Andrew Yang and Tinkerbell Politics
It's 2022. How Is the Forward Party a Thing?
Look, as a political scientist, I have an ethical obligation to make fun of terrible, vanity-centrist attempts at disrupting the two-party system. I’d rather not do this. I’d prefer to do something else. But you take an oath when you earn your doctorate in American politics. You swear that you will make fun of bad, craven ideas from the pundit class. I take that oath seriously.
Anyway, yeah, Andrew Yang is back. Reuters reports that his Forward Party (which he launched last fall as a stunt to help sell books) is merging with a couple of NeverTrump Republican groups. So Yang (the quirky techbro who could never win a Democratic primary) is now joining forces with dozens of former Republican officials from the 80s, 90s, and 00s (aka, people who can no longer win a Republican primary) to answer the broad public demand for… um… something.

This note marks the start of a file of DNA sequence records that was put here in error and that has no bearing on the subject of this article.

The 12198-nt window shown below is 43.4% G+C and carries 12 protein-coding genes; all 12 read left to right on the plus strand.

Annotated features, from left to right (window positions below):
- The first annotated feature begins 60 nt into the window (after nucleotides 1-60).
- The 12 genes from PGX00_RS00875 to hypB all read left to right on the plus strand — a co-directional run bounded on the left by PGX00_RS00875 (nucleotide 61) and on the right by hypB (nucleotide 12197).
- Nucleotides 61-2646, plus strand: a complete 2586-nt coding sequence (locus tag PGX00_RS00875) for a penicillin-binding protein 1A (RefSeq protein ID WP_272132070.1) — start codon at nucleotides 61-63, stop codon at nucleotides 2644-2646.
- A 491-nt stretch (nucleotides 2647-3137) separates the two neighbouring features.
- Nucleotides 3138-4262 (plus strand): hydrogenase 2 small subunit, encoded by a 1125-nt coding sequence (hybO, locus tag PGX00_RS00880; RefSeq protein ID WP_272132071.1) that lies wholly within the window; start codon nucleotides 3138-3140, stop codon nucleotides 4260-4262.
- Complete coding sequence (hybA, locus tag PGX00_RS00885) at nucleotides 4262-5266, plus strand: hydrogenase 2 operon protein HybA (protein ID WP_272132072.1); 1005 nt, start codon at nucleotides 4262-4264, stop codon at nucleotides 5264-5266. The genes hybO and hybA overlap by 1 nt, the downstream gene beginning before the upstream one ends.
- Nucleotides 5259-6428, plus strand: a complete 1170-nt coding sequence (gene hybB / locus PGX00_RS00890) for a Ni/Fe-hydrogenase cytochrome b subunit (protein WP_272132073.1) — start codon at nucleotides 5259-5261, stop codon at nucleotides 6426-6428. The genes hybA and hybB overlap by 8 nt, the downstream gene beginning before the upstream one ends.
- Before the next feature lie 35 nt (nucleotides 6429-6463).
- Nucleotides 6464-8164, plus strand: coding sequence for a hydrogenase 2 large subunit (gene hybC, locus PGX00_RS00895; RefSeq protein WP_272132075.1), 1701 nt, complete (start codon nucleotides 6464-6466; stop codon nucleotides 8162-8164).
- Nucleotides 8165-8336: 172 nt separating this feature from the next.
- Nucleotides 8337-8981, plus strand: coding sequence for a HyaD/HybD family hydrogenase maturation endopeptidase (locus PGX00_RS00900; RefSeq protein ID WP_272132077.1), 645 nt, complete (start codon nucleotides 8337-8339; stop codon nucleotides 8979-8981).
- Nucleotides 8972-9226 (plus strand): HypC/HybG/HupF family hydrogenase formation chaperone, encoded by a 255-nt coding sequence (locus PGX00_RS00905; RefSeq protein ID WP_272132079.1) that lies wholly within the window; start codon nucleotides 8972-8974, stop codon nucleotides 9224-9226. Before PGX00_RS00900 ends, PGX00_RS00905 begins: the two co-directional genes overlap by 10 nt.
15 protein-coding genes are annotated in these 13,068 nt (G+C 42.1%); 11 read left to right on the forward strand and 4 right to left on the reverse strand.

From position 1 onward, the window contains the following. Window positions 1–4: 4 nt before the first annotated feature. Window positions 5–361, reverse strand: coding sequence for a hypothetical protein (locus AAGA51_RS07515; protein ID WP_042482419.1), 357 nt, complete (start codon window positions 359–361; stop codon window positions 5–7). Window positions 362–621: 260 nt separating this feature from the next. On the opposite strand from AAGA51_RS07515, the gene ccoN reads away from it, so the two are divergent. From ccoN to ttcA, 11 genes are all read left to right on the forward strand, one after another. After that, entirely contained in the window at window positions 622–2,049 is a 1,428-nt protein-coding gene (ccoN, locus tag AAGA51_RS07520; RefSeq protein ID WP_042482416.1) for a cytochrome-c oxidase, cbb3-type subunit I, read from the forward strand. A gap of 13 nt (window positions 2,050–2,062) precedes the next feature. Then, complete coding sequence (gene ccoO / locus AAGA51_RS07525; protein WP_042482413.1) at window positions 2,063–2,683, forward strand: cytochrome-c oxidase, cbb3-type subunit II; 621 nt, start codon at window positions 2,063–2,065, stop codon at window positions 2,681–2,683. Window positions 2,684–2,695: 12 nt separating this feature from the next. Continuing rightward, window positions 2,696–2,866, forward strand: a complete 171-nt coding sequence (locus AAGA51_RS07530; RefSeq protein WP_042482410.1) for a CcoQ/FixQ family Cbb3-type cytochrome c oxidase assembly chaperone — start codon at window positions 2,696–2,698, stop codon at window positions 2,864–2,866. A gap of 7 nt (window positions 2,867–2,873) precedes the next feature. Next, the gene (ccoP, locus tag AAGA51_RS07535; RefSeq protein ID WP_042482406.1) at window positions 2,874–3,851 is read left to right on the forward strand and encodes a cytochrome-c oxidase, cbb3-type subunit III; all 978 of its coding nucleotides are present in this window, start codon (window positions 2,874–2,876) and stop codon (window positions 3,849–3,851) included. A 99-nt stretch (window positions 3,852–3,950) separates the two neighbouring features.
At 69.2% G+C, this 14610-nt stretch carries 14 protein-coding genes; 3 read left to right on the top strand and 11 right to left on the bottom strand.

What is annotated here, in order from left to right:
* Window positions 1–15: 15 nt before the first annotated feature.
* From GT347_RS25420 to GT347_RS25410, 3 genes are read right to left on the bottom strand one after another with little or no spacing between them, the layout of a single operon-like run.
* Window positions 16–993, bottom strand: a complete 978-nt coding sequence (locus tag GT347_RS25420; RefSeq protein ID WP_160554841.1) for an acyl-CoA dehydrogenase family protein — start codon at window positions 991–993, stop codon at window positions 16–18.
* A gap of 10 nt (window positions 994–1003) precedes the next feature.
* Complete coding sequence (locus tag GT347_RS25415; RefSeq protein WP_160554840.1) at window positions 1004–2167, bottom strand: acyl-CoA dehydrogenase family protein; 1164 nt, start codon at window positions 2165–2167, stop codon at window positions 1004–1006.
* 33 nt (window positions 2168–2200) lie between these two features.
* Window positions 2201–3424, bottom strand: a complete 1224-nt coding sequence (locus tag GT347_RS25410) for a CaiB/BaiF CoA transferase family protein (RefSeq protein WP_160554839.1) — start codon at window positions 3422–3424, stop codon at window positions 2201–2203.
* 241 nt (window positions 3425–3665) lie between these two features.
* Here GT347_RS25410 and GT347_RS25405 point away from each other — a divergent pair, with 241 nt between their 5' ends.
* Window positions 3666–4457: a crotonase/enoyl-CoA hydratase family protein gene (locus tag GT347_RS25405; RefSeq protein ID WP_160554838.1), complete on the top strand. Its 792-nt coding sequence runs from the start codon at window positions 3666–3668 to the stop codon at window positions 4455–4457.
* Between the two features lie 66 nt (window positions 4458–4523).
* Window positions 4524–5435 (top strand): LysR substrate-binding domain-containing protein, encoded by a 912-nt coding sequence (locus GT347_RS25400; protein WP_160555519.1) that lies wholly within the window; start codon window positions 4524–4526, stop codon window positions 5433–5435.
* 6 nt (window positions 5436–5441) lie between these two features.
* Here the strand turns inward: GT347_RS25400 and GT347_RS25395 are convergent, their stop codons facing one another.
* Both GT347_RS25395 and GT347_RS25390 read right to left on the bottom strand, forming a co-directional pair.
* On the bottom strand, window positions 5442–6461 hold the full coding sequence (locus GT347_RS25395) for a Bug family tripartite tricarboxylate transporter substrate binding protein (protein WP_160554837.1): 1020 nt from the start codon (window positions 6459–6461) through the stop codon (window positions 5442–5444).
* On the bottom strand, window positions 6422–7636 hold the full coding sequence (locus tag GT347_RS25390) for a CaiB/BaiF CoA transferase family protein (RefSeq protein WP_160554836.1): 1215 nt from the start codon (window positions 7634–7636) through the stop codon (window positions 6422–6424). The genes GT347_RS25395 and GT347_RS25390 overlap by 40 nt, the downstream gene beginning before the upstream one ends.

As Reuters notes, “The party, which is centrist, has no specific policies yet.”
Yang also coauthored a Washington Post opinion piece with Christine Todd Whitman, and David Jolly, titled “Most Third Parties Have Failed. Here’s Why Ours Won’t.” Their column doesn’t actual explain why their party won’t fail (it will). Besides the boilerplate “American politics is broken/partisanship is tearing us apart/we need to come together around sensible centrist yada yada yada,” the best they can come up with is a recent Gallup poll showing that a majority of respondents agreed that “a third party is needed.”
What Yang and his team have here is a basic Tinkerbell Strategy. (If everyone, everywhere, would simply clap hard enough, then we can win this thing!) They aren’t building actual party infrastructure. Their (TBD) policy positions will all be aimed at grabbing a cheap news cycle. They’ll funnel cash from rich, gullible donors to a bunch of consultants who promise the right message and the right ad buys will be enough to change the world.
And the thing is… we’ve read this story before. We know all the plot points. We know how it ends. Remember Howard Schultz in 2020? Remember the “Draft Bloomberg” effort in 2016? Remember Americans Elect in 2012?